Yenny Wahid: To address poverty, be honest about it

Ismira Lutfia Tisnadibrata
Under Indonesia's national poverty line of about $0.70 per day, just over 28 million are considered poor. But about 100 million live on less than $2 a day.


HOW MANY ARE POOR? A woman looks out of her window at a slum area in Jakarta. File photo by EPA


JAKARTA, Indonesia – If President-elect Joko “Jokowi” Widodo’s government wants to effectively address poverty, it would have to be honest about it, Wahid Institute director Yenny Wahid says. 

“It has to start with honesty, in terms of poverty rate and which poverty rate measurement it would use,” said Yenny, a former journalist and activist and a daughter of the late President Abdurrahman “Gus Dur” Wahid. She was speaking on Tuesday, September 24, at a World Bank forum on poverty and inequality.  

28 million
Those who live under Indonesia’s national poverty line of $0.70/day
100 million
Estimated number of Indonesians who live on less than $2/day

The Central Statistics Agency (BPS) says 11.3% of the population, or more than 28 million Indonesians, live below the official poverty line, which is determined based on a complicated calculation of the minimum amount needed to afford about a hundred food and non-food items that officials deem necessary.  

Based on this calculation, BPS counts as poor those who live below IDR250,000 ($20.9) per month (national average, it varies per city), or less than $0.70 a day. This is substantially less than the $1.25 poverty line used by international organizations like the Asian Development Bank, which is already criticized as too low by those who argue $2 should be used as basis.

Under the $2 a day line, it is widely estimated that about 100 million Indonesians would be considered poor.

The Indonesian Institute of Science (LIPI) has long been advocating the revision of how the poverty line is determined. Even Jakarta Governor Basuki “Ahok” Tjahaja Purnama would rather the capital have a much higher 30-40% poverty rate under a realistic IDR2.4 million a month level, rather than an impressive 3.72% poverty rate based on a IDR343,000 per month poverty line.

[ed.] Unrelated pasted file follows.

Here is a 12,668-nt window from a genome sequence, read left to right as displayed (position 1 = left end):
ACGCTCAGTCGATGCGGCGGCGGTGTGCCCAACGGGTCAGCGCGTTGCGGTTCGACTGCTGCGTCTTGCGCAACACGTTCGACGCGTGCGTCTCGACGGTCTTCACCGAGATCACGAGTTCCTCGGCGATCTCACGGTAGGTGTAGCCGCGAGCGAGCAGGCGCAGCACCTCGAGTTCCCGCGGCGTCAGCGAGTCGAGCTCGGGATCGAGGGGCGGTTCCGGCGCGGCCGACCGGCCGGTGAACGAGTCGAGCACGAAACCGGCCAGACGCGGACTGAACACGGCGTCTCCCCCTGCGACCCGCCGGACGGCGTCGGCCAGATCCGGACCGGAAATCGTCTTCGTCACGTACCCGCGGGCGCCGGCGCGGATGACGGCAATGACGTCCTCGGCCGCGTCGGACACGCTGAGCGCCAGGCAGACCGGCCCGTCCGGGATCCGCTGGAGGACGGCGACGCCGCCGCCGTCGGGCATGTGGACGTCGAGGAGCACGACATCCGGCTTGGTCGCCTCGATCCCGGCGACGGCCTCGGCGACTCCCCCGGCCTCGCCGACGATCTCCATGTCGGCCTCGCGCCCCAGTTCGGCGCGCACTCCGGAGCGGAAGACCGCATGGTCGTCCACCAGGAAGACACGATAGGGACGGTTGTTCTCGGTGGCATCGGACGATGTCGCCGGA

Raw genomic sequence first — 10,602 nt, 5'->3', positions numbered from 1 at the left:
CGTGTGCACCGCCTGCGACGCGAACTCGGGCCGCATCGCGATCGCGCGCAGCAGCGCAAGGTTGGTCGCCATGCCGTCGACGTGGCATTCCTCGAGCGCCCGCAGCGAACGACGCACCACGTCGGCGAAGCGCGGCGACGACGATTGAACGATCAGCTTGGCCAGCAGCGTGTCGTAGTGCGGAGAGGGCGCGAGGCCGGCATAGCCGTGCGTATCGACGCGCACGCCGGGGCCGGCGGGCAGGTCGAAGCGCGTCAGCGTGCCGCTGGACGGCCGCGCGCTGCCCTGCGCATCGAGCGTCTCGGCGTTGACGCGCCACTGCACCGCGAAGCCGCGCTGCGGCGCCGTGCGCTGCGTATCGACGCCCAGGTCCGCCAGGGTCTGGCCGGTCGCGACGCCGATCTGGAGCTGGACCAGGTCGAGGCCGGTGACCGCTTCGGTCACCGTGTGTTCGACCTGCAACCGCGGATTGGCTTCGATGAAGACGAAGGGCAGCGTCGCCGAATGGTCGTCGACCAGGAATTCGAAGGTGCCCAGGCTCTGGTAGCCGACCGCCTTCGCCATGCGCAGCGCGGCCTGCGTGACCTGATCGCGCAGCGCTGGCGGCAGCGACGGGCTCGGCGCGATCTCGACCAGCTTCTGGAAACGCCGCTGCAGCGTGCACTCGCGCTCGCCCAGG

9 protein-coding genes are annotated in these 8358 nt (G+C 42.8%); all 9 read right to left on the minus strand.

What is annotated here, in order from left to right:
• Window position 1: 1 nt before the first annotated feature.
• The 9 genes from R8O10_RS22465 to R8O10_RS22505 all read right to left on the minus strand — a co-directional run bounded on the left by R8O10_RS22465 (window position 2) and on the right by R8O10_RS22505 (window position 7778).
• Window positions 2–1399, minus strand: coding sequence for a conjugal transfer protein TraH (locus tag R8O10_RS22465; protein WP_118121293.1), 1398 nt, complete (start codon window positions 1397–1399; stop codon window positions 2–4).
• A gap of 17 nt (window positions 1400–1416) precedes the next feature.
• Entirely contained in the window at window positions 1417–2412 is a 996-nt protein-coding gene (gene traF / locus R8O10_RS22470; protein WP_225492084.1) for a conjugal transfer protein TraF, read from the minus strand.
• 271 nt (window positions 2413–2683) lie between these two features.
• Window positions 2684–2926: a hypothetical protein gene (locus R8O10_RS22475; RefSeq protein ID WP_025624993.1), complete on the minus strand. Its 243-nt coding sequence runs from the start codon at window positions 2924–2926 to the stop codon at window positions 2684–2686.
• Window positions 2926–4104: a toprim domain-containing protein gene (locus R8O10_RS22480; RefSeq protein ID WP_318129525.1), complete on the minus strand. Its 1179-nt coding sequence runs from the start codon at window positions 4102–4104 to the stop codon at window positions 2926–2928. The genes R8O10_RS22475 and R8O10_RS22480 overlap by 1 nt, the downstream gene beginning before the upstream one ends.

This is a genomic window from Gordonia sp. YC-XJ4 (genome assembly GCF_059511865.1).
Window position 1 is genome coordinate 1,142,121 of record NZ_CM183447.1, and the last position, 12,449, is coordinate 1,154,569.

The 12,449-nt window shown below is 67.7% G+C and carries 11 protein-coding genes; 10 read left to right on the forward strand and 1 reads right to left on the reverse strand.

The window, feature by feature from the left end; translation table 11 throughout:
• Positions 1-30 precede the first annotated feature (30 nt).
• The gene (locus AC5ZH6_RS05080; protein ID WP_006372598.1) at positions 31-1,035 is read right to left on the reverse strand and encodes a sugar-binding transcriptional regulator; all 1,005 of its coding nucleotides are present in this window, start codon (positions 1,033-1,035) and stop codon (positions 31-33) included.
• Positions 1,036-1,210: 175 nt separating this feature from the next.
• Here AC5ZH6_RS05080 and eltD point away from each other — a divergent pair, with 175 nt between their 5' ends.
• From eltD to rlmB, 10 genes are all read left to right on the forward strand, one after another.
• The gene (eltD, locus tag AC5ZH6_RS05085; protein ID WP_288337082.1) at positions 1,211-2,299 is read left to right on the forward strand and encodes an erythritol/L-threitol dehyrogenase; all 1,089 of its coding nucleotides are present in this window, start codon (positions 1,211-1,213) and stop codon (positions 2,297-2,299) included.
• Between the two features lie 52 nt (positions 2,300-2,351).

DECLINING POVERTY. An elderly man sleeps as children play at a slum area in Jakarta in 2007, when Indonesia had 37.17 million people living below the poverty line, or 16.58% of the country's population of 224 million. By 2014, Indonesia's official poverty rate had declined to 11.3%. Photo by Mast Irham/EPA

Slowing poverty reduction 

For years, Indonesia has announced impressive poverty reduction figures. In August, the National Team for the Acceleration of Poverty Reduction (TNP2K) announced that the number of poor people in Indonesia has dropped by 4.25 million from 32.53 million in 2009 to 28.28 million in 2014. This also represents a massive decline from 24% in 1999 to 11.3% this year.

But according to the World Bank, behind these figures, Indonesia’s poverty reduction rate has been slowing down over the past two years to just 0.7% this year – the smallest decline in the last decade. 

At the same time, inequality continues to rise. Indonesia’s Gini coefficient – a measure of inequality – increased to 0.41 in 2013 from 0.30 in 2000.

In addition, some 68 million Indonesians earn incomes only marginally higher than families living below the official poverty line, which means they can easily fall below the already low line if crisis strikes. 

“Reducing poverty and inequality will be the most important challenge for Indonesia’s new government,” said Rodrigo A. Chaves, World Bank country director for Indonesia. 

How to reduce poverty? 

CAN HE REDUCE POVERTY?. President-elect Joko Widodo (L hands raised) seen here in his hometown of Solo in Central Java. Photo by Romeo Gacad/AFP

Chaves said effective implementation of good public policies by the central and local governments, as well as partnership with the private and civil society sector, would spur Indonesia to make substantial progress to reduce poverty and inequality. 

Access to electricity and clean water would also help the poor to improve their quality of life as the basic necessities would enable them to work and be productive, Yenni told the forum.  

In addition, “having ICT (infrastructure) would be very beneficial for women, because it allows them to work from home,” said Betti Alisjahbana, founder of ICT services and leadership development company QB International. 

Vice President-elect Jusuf Kalla said his incoming government with President-elect Joko Widodo would boost productivity to reduce poverty and inequality and improve infrastructure such as roads to increase people’s mobility and to expedite transportation of goods.

“Farmers are poor not because they have small plots of land but because they can’t get good-quality seeds, they don’t get enough waters for irrigation or they can’t get fertilizers on time, while fishermen with big boats can’t sell their catch because they don’t have cold storage,” Kalla said in his closing remarks.

But first, as Yenny said, Indonesia has to be honest about its poverty. –



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